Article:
... for a Revised Chronology' (C &CR 2000:1 , pp. 22-29), John Bimson compares the chronologies of James and Rohl in relation to the stratigraphy of some Palestinian sites. His conclusion is that the chronology of James fits the stratigraphy better than that of Rohl. I would agree with this and with the conclusion that Ramesses III is the biblical Shishak'. However why should this identification of Shishak' produce a more accurate chronology than one based on Ramesses II = Shishak' - as is the case with the New Chronology'? An analysis of A Test of Time reveals a strange anomaly which, unless it can be satisfactorily explained, seriously endangers the ...
308. Pot Pourri [Journals] [SIS Review]
... lies not with Egyptologists, but with psychologists'. Moses and the Exodus Jeremy Bowen is the latest to investigate the historicity of Moses and the Exodus. In Moses (BBC1, 1 Dec. 2002), he made a valiant attempt to find a historical setting for them, yet seemed unable to break away from the supposed link to Ramesses II, fatally weakening his case. Bowen started off well by noting that in the earliest Hebrew account, basket', bulrushes', Nile', riverbank' and even Moses' have Egyptian rather than Mesopotamian origins, so the stories are likely to be linked to Egypt rather than being derived from Assyrian or Babylonian sources. Combining ...
309. Carbon 14 Dates and Velikovsky's Revision of Ancient History [Journals] [Pensee]
... The collection as a whole reflects chiefly the latest stage in the style of Mycenaean III B" but there were quite a few pieces belonging to the III C period (11). Arne Furumark set the transition from the one style to the other at ca. 1230 B.C ., about the time of the death of Pharaoh Ramses II (12). Blegen revised this downward by about 30 years, setting the date of Pylos' destruction at ca. 1200 B.C . (13). In the debris of the palace he also found a great deal of pottery which was dated not by Egyptian criteria but on the internal evidence from Greece itself. ...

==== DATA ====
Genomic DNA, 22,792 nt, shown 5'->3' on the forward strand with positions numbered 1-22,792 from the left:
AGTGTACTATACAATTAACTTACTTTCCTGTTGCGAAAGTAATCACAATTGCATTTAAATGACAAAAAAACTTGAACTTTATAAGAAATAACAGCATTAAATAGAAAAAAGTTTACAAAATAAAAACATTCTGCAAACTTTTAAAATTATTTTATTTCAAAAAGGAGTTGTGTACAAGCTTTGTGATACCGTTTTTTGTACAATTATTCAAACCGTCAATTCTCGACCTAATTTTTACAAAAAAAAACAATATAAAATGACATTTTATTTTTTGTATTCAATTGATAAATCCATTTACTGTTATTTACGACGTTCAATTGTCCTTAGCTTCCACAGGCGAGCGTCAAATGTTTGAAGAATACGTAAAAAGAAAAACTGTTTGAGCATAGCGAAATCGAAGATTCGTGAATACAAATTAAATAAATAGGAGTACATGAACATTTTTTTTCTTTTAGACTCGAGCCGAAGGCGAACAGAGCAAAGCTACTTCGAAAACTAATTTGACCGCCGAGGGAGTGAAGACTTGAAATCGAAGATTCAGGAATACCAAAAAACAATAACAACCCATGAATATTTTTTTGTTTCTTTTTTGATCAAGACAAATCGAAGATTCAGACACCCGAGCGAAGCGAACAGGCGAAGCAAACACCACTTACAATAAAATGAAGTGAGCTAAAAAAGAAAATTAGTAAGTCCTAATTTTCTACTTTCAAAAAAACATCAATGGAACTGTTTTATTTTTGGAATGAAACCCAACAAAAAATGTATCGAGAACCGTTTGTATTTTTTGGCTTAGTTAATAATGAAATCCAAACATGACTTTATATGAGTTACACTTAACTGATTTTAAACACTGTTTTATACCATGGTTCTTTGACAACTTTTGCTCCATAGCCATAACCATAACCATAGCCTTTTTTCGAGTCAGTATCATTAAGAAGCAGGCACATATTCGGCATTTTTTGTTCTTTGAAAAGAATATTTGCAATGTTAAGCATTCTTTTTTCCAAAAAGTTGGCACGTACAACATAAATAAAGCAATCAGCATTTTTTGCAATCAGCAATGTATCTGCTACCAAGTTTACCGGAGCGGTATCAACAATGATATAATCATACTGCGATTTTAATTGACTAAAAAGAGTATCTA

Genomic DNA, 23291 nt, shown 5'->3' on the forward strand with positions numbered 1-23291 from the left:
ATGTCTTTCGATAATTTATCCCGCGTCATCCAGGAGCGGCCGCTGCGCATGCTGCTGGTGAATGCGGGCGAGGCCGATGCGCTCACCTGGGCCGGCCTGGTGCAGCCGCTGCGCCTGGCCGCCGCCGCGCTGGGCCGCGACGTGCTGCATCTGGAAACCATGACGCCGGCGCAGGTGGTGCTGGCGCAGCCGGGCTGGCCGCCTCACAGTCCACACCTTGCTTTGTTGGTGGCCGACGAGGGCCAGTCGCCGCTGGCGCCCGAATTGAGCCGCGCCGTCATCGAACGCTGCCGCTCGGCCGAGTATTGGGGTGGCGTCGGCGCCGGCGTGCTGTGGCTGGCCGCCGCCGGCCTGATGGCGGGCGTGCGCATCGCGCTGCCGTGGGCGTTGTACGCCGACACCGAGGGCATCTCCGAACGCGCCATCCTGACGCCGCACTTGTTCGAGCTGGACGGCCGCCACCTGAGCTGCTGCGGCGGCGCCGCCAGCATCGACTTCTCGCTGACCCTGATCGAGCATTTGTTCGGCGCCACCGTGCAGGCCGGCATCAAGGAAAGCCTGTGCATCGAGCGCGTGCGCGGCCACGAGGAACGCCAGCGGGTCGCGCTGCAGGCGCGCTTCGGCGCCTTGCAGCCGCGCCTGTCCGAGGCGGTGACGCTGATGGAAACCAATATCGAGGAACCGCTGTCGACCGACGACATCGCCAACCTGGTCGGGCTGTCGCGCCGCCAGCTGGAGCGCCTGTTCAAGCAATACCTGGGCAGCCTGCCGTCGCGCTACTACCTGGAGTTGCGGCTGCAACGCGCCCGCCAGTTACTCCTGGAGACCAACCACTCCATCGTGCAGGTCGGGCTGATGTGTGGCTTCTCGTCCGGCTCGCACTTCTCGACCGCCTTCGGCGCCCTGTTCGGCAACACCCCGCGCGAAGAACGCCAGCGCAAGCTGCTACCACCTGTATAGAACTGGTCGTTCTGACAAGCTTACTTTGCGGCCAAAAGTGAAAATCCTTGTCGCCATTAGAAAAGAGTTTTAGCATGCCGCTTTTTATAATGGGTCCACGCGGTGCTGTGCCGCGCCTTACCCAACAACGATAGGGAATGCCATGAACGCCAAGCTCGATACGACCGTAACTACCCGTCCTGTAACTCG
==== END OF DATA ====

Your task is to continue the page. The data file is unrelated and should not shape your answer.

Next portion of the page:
310. Monitor [Journals] [SIS Workshop]
... of wrecks increases sharply. Akhenaten = Assuruballit?!Discussions in Egyptology 17 (1990), pp. 89-141 Yet another chronologist enters the fray. Jesse Lasken ( 'Towards a New Chronology of Ancient Egypt'), like Heinsohn and Dayton, would drastically condense Egyptian history. Part I raises various anomalies including the apparently Greek letters on Ramesses III's tiles (Peoples of the Sea pp. 6-12), and it devotes a lot of space to showing that the Flood occurred c.1700 BC. Part II attacks the use of Manetho as a sequence of dynasties, but it deals mostly with the views of nineteenth century Egyptologists, which is interesting but not so relevant. ...